PyObjCTools.NibClassBuilder – Magic NIBs

Deprecated since version 2.4: Use of this module is deprecated because it cannot be used with modern versions of Xcode (starting at Xcode 4.0), and because recent versions of Xcode can extract class information from Python sources.


The module is used to avoid repeating class inheritance and outlet definitions in both python sources and Interface Builder NIB files.

The module reads this information from NIB files and provides a magic meta class that inserts the right superclass and outlet definitions.

Do not use this module for new developement, it will likely disappear in a future version of PyObjC because it can no longer work with modern versions of Xcode, and in particular not with XIB files and compiled NIB files.

Extracting class definitions from nibs

The module maintains a global set of class definitions, extracted from nibs. To add the classes from a nib to this set, use the extractClasses() function. It can be called in two ways:

PyObjCTools.NibClassBuilder.extractClasses(nibName, bundle=<current-bundle>)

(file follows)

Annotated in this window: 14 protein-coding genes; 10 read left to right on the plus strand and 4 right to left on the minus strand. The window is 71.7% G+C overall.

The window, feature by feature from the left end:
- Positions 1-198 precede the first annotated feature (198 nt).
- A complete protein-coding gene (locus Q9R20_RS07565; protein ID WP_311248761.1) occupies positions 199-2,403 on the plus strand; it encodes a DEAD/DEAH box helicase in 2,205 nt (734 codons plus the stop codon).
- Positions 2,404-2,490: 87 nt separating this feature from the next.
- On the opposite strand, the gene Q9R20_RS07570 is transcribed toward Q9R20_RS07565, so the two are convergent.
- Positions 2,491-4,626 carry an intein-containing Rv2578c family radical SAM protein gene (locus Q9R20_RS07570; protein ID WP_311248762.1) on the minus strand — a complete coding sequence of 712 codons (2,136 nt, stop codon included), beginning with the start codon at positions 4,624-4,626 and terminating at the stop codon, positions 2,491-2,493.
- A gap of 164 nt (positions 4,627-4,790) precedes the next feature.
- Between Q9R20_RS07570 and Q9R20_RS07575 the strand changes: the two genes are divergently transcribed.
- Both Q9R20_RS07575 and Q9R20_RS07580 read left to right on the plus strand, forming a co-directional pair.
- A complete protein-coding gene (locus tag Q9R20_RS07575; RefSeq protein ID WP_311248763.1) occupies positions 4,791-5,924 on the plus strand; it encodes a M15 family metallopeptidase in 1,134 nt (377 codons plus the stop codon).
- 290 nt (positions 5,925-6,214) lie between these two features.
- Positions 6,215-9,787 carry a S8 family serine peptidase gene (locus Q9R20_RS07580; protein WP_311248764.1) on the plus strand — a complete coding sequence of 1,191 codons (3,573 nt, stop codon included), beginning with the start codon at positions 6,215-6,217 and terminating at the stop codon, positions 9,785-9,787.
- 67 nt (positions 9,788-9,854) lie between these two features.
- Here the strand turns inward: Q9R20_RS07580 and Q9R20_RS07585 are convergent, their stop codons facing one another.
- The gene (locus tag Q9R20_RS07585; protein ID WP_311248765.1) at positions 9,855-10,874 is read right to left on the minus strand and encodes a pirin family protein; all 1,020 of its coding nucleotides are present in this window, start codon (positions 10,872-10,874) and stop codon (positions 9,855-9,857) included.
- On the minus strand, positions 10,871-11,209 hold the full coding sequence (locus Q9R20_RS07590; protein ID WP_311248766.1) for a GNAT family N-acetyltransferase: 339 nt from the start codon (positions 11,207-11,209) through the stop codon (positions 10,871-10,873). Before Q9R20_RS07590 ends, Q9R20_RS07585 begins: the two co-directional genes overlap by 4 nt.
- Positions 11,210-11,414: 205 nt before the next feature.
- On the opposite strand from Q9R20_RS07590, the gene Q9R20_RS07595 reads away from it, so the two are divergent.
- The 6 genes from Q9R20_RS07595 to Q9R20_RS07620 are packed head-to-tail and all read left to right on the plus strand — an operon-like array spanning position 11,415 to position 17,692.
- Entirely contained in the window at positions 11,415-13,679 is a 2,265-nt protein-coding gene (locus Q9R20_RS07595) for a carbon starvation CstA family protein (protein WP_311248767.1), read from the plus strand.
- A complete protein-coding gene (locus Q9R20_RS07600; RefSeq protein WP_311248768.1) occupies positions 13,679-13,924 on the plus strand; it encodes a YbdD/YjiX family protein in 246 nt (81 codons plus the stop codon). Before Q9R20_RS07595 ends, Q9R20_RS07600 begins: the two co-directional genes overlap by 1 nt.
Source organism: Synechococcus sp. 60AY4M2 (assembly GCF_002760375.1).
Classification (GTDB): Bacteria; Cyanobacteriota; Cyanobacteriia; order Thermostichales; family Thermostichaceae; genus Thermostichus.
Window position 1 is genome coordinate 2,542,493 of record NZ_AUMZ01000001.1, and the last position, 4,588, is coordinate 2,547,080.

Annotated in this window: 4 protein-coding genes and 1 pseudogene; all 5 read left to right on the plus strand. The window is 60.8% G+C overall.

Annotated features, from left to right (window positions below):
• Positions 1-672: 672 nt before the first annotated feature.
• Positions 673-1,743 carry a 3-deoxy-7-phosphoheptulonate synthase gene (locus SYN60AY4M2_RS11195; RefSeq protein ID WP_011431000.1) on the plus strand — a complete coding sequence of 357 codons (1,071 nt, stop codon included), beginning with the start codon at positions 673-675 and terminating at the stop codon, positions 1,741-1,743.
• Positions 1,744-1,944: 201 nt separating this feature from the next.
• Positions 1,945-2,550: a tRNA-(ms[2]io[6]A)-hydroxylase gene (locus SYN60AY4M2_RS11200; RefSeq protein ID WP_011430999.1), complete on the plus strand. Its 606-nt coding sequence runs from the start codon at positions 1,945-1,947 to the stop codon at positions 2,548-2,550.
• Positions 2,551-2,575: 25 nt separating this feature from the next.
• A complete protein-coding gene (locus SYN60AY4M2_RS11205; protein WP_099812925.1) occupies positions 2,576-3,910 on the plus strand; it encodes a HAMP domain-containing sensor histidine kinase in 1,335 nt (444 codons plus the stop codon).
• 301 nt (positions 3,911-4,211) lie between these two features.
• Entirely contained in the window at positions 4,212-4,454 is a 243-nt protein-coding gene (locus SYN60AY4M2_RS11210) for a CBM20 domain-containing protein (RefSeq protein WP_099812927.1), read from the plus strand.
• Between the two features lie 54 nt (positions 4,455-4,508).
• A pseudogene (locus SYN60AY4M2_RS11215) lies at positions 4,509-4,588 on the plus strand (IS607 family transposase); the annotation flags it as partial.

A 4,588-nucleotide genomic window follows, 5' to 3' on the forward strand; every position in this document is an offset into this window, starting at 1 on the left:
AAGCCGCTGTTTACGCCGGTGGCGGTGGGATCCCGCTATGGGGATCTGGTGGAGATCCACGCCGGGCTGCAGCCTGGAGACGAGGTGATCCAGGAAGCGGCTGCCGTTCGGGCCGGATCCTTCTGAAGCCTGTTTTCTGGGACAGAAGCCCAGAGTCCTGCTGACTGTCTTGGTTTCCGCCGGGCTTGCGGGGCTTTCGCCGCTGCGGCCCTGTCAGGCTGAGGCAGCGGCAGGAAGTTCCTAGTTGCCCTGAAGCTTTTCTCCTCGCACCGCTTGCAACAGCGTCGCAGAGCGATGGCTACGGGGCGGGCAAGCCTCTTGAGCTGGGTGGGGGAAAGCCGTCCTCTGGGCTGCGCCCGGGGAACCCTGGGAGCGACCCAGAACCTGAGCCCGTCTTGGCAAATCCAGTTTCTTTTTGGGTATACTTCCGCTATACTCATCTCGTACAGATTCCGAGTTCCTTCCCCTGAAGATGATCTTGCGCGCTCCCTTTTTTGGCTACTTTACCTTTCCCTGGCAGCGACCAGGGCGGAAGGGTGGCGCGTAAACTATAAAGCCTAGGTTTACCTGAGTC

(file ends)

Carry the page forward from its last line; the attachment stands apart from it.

This finds the nib by name from a bundle. If no bundle if given, the objc.currentBundle() is searched.


This uses an explicit path to a nib.

extractClasses() can be called multiple times for the same bundle: the results are cached so no almost extra overhead is caused.

Using the class definitions

The module contains a “magic” base (super) class called AutoBaseClass. Subclassing AutoBaseClass will invoke some magic that will look up the proper base class in the class definitions extracted from the nib(s). If you use multiple inheritance to use Cocoa’s “informal protocols”, you must list AutoBaseClass as the first base class. For example:

class PyModel(AutoBaseClass, NSTableSource):

The NibInfo class

The parsing of nibs and collecting the class definition is done by the NibInfo class. You normally don’t use it directly, but it’s here if you have special needs.

The command line tool

When run from the command line, this module invokes a simple command line program, which you feed paths to nibs. This will print a Python template for all classes defined in the nib(s). For more documentation, see the commandline_doc variable, or simply run the program without arguments. It also contains a simple test program.